There are fears that members could be lost to rival in case there is re-organisation
Teachers are split on where junior secondary education (JSE) will be taught, raising fresh questions about the implementation of the new curriculum.
The question they are grappling with is whether learners will undertake the proposed three years of study in primary or secondary schools.
It is also unclear whether the JSE will be an entirely independent level of education with new management structures and schools.
The two rival teachers' unions both say their members should be responsible for administering the new education level in the new Competency Based Curriculum (CBC).
It does not help matters that top education officials are non-committal on the matter. Last week, the head of the Kenya Institute of Curriculum Development (KICD), which is at the centre of the national roll-out of the CBC, failed to give head teachers a clear answer during their annual conference.
Under the 2-6-3-3-3 system, learners will spend two years in pre-primary education, six years in primary, three years in junior secondary, and another three years in senior secondary.
With the number of years spent in primary education reduced to six from the current eight, education stakeholders cannot agree whether the next stage of learning – junior secondary – should be an independent institution or embedded in primary and secondary school premises.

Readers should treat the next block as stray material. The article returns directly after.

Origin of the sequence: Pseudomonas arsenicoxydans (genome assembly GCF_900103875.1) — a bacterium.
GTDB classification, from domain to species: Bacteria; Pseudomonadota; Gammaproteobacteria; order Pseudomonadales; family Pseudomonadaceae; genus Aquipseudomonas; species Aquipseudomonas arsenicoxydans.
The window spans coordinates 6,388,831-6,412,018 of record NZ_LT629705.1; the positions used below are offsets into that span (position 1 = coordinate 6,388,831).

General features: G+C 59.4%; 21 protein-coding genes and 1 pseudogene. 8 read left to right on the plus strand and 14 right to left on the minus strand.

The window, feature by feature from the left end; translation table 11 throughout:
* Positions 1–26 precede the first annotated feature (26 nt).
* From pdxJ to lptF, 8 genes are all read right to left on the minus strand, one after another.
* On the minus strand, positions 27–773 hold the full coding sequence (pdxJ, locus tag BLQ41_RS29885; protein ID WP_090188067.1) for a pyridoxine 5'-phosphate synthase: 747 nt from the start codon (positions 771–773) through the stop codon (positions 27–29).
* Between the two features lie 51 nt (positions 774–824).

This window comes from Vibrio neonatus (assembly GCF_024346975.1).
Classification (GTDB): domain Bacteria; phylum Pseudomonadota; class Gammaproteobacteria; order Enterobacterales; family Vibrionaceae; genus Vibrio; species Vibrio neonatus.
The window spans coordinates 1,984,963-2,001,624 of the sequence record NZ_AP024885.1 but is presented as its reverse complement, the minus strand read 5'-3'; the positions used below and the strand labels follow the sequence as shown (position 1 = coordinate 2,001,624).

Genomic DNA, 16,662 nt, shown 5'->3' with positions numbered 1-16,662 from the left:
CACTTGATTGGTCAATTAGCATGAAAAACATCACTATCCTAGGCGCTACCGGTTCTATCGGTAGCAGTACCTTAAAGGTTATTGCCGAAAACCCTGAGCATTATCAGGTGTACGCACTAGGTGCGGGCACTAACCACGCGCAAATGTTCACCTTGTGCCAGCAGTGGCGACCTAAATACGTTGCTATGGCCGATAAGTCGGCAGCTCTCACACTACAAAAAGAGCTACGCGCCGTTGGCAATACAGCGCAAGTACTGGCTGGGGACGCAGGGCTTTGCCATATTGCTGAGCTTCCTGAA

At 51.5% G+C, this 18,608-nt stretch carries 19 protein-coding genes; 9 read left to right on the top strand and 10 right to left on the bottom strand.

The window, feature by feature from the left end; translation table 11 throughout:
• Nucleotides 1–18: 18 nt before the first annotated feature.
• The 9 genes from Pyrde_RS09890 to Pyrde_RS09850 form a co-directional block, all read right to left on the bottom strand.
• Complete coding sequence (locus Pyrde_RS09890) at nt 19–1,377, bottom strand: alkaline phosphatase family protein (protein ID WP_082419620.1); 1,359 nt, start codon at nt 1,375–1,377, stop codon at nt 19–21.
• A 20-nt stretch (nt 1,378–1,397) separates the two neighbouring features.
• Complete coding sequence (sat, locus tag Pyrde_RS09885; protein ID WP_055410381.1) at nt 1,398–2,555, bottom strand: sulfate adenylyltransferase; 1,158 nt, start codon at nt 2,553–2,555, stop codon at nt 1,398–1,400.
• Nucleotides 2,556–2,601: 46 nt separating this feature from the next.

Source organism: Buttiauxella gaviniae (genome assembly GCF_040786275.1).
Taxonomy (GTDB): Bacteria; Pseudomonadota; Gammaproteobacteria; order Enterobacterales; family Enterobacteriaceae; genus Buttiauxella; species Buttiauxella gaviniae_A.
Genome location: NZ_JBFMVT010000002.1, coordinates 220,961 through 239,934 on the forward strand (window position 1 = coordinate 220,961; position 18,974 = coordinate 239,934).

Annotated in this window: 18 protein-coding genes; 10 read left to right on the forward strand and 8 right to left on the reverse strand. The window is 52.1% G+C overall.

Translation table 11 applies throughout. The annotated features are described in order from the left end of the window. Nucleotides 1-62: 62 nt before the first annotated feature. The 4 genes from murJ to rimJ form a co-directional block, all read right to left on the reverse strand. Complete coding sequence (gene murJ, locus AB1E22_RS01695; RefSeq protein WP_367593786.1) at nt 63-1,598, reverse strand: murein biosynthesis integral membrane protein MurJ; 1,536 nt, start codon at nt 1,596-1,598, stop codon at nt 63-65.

It is also not clear whether the Teachers Service Commission will employ a new management team or deploy primary or secondary teaching staff to manage the new education level.
But just days after most stakeholders endorsed the CBC roll-out at the secondary school heads meeting in Mombasa, the Kenya National Union of Teachers (Knut) and Kenya Union of Post-Primary Education Teachers (Kuppet) are already pulling in different directions with each keen to protect its turf.
The giant unions are competing to ring-fence their members from the possibility of a CBC-driven re-organisation, which its is feared will lead to the loss of members.
If the Education ministry places JSE under primary schools, it will mean Kuppet will lose teachers to Knut, while the opposite will be true if JSE is placed under secondary schools.
KICD has already distanced itself from the debate, saying only the Education minister can give direction on the matter.
“I cannot tell you where the junior secondary will be anchored because this is a policy issue in the ministry. The Cabinet Secretary is better placed to explain this,” said KICD Chief Executive Officer Jwan Julius.
Education Cabinet Secretary George Magoha had earlier also skirted around the issue during a function at KICD.
"Nobody has made any decision as to where Year Seven and Eight are going to be. We are still engaging and I will put a small advisory task force so that we breathe through this.
"It may be wise for the money we are saving from the universities to take the two classes into the secondary school. We also have to consider putting a child in primary school for nine years; it's almost criminal,” Prof Magoha said.
The statement by Magoha appeared to open a window for further stakeholder engagement on the matter.